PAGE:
"We find the State's jurisdictional attack to be without merit. This Court is the final arbiter in determining whether statutory jurisdictional requirements have been met in any case filed in the courts of Kansas. We have often recognized that jurisdiction in any action on appeal is dependent upon strict compliance with the statutes. However, when there is a valid controversy whether the statutory requirements have been complied with, we are required to construe those statutes liberally to assure justice in every proceeding. [Citations omitted.] There is no showing that the notice of appeal misled the State or that anyone was surprised or prejudiced by the issues on appeal. We conclude the notice of appeal was sufficient to vest jurisdiction in this court." 241 Kan. at 69-70.

Walker, 260 Kan. 803, is also instructive. In Walker, the defendant filed a notice of appeal which stated that he was "'appealing the Order of District Court Judge David Kennedy overruling defendant's motion to modify the order of revocation of defendant's probation.'" 260 Kan. at 805. The State argued that the issue set forth in the brief did not "share precise identity with the ruling designated in the notice of appeal" and that, therefore, this court did not have jurisdiction to hear Walker's case. 260 Kan. at 805. Noting that a criminal defendant has much greater right to an appeal than does the prosecution and that the notice of appeal requirement should be read broadly, we held that Walker's notice of appeal sufficiently set forth that Walker wished to contest the revocation of his probation.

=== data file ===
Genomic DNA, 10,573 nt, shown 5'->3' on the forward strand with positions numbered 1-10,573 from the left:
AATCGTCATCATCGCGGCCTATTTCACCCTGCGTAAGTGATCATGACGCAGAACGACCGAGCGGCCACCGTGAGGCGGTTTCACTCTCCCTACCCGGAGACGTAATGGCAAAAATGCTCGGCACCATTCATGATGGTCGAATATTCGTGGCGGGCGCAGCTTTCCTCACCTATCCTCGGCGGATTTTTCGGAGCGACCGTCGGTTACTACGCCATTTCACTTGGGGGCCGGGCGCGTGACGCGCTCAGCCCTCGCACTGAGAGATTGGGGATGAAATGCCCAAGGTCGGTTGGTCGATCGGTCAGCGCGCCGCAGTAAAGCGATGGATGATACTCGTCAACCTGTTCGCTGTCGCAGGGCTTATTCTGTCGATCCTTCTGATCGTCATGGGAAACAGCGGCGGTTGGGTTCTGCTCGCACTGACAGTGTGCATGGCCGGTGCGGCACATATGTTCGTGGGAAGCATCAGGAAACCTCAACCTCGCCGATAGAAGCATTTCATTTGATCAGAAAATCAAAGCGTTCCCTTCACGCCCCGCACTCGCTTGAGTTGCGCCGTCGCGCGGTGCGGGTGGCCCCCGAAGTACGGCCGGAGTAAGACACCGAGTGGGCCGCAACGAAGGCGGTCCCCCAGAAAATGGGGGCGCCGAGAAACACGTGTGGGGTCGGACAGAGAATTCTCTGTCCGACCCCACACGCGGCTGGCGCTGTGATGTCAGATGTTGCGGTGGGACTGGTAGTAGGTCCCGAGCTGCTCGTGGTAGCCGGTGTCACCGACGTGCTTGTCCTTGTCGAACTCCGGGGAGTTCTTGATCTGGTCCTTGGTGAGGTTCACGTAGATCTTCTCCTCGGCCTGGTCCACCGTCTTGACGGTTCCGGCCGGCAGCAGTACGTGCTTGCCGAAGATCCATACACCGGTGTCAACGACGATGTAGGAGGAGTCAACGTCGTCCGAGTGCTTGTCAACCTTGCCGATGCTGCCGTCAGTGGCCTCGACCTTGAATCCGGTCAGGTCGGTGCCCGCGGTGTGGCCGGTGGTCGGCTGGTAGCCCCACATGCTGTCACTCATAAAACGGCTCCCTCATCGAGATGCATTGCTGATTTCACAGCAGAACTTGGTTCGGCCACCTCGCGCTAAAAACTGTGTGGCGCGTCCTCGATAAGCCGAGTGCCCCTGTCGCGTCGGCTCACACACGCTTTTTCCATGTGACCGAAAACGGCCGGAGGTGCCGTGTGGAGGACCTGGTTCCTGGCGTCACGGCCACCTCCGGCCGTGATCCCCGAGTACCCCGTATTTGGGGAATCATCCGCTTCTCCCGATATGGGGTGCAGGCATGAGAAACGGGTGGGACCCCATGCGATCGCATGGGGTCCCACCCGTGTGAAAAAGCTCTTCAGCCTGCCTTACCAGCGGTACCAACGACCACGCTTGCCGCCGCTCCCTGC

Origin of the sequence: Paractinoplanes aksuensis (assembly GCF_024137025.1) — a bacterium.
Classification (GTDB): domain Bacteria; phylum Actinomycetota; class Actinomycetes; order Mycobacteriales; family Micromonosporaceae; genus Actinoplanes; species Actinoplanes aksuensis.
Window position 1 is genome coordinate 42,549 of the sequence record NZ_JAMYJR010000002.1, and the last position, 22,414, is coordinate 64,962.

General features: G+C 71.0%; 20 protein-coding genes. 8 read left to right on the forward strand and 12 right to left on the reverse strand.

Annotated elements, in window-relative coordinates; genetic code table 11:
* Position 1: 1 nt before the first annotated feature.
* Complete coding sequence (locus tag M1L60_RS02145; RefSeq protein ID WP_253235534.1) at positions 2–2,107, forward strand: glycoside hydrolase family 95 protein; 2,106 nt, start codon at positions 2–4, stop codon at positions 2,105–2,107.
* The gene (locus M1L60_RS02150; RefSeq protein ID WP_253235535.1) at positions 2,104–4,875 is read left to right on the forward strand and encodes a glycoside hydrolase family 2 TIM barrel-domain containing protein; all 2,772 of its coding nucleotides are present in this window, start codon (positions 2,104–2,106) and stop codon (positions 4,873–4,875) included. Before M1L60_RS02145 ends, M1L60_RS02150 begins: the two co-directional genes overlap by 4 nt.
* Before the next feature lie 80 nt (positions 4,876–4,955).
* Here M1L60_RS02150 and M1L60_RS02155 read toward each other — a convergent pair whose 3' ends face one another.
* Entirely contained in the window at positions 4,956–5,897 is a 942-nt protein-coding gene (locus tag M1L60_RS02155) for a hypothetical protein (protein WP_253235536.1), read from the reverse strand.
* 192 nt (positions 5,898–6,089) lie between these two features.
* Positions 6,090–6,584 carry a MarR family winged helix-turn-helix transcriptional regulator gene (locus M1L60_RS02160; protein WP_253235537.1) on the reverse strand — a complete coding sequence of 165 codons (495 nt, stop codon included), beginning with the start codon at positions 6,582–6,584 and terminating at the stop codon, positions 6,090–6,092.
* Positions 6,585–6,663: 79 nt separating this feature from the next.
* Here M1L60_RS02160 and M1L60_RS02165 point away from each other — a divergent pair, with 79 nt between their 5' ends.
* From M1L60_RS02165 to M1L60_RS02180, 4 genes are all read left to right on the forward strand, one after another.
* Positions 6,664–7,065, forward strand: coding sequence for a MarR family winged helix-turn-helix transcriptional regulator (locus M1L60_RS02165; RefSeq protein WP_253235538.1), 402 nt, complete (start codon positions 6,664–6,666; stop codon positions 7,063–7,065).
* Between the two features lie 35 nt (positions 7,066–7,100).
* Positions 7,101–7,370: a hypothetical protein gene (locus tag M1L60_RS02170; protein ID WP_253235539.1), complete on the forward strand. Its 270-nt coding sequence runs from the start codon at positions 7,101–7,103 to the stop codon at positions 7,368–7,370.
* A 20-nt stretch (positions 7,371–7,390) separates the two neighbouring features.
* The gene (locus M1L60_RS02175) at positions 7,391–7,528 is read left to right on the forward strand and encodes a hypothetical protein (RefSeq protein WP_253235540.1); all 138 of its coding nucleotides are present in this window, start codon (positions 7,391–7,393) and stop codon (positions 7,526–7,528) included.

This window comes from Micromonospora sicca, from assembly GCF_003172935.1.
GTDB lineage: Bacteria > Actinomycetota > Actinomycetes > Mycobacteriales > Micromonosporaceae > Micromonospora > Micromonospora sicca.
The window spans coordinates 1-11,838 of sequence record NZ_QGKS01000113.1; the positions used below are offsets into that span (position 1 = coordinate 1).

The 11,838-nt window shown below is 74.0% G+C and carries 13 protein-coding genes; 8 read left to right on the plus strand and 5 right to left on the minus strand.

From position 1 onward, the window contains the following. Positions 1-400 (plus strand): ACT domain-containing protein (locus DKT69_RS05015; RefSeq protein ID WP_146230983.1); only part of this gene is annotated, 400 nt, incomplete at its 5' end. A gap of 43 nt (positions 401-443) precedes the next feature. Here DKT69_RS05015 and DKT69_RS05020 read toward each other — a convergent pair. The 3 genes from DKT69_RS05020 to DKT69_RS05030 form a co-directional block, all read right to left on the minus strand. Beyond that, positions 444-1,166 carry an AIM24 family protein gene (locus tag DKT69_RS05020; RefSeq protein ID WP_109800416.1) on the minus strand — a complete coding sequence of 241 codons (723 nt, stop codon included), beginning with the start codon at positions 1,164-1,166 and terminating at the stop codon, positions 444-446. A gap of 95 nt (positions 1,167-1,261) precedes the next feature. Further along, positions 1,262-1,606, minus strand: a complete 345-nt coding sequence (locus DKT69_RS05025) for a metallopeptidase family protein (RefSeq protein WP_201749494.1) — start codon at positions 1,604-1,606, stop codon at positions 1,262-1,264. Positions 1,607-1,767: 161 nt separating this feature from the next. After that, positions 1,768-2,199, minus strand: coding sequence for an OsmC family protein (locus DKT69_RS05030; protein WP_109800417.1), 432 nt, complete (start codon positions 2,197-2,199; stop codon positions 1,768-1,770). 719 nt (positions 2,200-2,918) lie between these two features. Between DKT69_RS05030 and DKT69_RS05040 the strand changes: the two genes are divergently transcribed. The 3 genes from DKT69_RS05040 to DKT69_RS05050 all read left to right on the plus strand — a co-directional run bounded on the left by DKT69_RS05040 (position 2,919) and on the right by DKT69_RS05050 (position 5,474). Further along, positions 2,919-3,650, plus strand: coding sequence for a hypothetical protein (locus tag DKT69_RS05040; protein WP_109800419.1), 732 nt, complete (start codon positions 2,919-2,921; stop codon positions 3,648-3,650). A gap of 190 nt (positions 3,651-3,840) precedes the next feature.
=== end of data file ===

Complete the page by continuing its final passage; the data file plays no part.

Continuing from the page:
We hold that Boyd's notice of appeal, which stated that he "appeals from his conviction in the above captioned matter" was sufficient to give the Court of Appeals jurisdiction to hear issues other than the sufficiency of evidence question and that the Court of Appeals should have addressed Boyd's evidentiary and procedural claims. We remand to the Court of Appeals to consider the remaining four issues.

II. SUFFICIENCY OF THE EVIDENCE

Boyd argues that there was insufficient evidence that he used "force or fear" in the commission of a sodomy which would support his conviction for aggravated criminal sodomy.